“That sounds nice,” I replied. I had already done my homework. I knew that when companies bought projects like this it was all or nothing. They would do with the script and characters as they please, they brought in their own writers, and in the end the person who created had little or no say in the project itself. I didn’t tell Nick that I knew this.
As we went to leave there was a puddle under the car and Nick spotted it right away. I crawled on my hands and knees and touched the oily liquid, the red tinted smudge on my hands told me again what it was.
“Your transmission is leaking,” I said seeing a look of fury on his face.
“that fucking cocksucker! He told me this was fixed. I’m going to ream that son of a bitch. I want this shit fixed today.” People looked around as the flurry of words escaped his mouth. We hopped in the car and drove back to Walden to wait for the car to be picked up again.
“If there is anything you want to see you can take the mountain bike.” Nick was being the optimist, I think. We were miles away from anything and Seattle was a ride over a bridge. I hung out at the house and worked on the project. I should have been working on my next book but decided it was best to keep those projects completely separate. I worked on the character profiles and we would have much to talk about that coming night. This was day two in Bellevue and we were already ahead of schedule. Little did I know that everything would change in the near future.
I roamed out in the woods by myself, traveling the trail and finding deer tracks and other signs of life in the middle of town. My phone had been sending me notifications all day about pushed likes on Tinder because I forgot to turn off the app while out of town. Apparently, I was a hot commodity on the West Coast. The only good thing about it was knowing that if things in Kalamazoo continued to go downhill, I had the option of starting over somewhere else where women actually wanted to meet me. This was a complete change of pace from the back and forth messaging with the sudden disappearance of the people I was talking to and never having a date from the app. Everyone had on their profiles that they weren’t looking to “hook up” and that included me, but when it came to meeting people, they fled like they had gone into witness protection. Seattle appeared to be the exact opposite.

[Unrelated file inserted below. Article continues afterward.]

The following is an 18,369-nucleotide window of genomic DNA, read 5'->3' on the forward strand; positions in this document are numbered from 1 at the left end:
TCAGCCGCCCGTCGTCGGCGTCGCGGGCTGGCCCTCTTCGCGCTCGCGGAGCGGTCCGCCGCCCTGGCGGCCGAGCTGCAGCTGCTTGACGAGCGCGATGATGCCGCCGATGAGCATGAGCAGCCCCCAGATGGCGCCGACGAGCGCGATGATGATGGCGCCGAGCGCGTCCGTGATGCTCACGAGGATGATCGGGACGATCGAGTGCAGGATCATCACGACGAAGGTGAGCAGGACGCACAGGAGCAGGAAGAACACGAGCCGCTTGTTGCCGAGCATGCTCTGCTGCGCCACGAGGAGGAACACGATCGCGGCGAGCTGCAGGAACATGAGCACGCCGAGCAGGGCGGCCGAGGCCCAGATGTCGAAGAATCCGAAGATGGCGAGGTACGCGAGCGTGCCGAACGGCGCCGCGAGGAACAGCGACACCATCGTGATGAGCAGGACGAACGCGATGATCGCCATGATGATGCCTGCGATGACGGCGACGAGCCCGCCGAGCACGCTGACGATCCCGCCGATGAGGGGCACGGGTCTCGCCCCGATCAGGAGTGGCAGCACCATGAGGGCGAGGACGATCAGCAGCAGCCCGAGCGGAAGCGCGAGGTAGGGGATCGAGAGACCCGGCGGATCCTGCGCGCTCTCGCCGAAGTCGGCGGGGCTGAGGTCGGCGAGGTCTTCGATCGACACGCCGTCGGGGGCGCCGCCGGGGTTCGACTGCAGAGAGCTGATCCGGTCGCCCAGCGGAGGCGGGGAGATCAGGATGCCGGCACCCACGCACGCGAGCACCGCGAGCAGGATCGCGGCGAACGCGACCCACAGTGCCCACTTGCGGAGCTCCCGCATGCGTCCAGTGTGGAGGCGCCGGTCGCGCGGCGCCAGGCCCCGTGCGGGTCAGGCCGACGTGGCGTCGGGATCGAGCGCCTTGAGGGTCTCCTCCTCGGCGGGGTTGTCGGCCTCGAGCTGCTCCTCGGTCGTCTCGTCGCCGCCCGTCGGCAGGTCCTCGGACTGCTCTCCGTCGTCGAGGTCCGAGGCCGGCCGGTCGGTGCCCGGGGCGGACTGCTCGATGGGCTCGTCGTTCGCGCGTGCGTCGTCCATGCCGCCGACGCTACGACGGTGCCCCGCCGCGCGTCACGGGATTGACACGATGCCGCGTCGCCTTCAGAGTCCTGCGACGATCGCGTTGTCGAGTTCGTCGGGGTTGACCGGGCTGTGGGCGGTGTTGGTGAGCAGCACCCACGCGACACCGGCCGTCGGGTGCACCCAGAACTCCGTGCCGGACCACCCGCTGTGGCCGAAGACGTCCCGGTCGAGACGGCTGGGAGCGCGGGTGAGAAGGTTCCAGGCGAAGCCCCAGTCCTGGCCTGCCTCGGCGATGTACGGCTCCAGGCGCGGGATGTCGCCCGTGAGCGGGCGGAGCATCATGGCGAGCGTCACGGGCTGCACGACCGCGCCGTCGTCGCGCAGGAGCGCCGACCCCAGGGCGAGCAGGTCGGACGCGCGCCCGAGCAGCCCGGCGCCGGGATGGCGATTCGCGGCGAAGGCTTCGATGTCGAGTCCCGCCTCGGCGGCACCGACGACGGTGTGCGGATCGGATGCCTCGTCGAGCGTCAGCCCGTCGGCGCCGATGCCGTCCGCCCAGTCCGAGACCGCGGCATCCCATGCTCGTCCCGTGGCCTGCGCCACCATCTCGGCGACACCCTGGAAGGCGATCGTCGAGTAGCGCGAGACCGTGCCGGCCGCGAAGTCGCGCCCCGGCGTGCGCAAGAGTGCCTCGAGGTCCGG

While driving through town I never saw the hot Asian women that Sam had been talking about. Everyone looked the same. Thin, long straight hair with the same cut, t-shirts and jeans, it was like they were being mass produced in a factory. If that was what Sam was into then he was in heaven. I saw this kind of thing everyday in a college town and I had no interest in hearing about where to get the perfect latte, how long they have been a vegetarian, or what social justice groups they were a part of. Everyone dressed to impress, flashing their name brand clothes and having their hair styled every couple of days even if it was to make it appear messed up, but professionally messed up. Even the local Goodwill had outrageous prices for the simplest of things and people ran around trying not to be seen or noticed as they shopped and tried to find those rare name brand clothes with the tags still on. It wasn’t about getting the deal it was about finding something for a fraction of the cost and still being able to say you bought it at the mall. If you are not rich, try to look rich. In other words, fake it until you make it.
It was becoming obvious that that was Nick’s philosophy. There were many things about him that I was led to believe were true. He was a successful businessman, and at one time that was true. He didn’t own the house we were staying in, instead he managed the property for an investor from China who bought it for the rent money. The car, while it appeared to be a future classic, had the usual problems of any lemon. The world of Seattle was something that Nick and many others could hide in. Hustling their way along until they had that much sought-after break and could cash in for a little while until it was time to score again. Seattle was a city of junkies waiting for that next fix of cold hard cash. I hoped that after leaving here I wouldn’t have to go to rehab.

Standard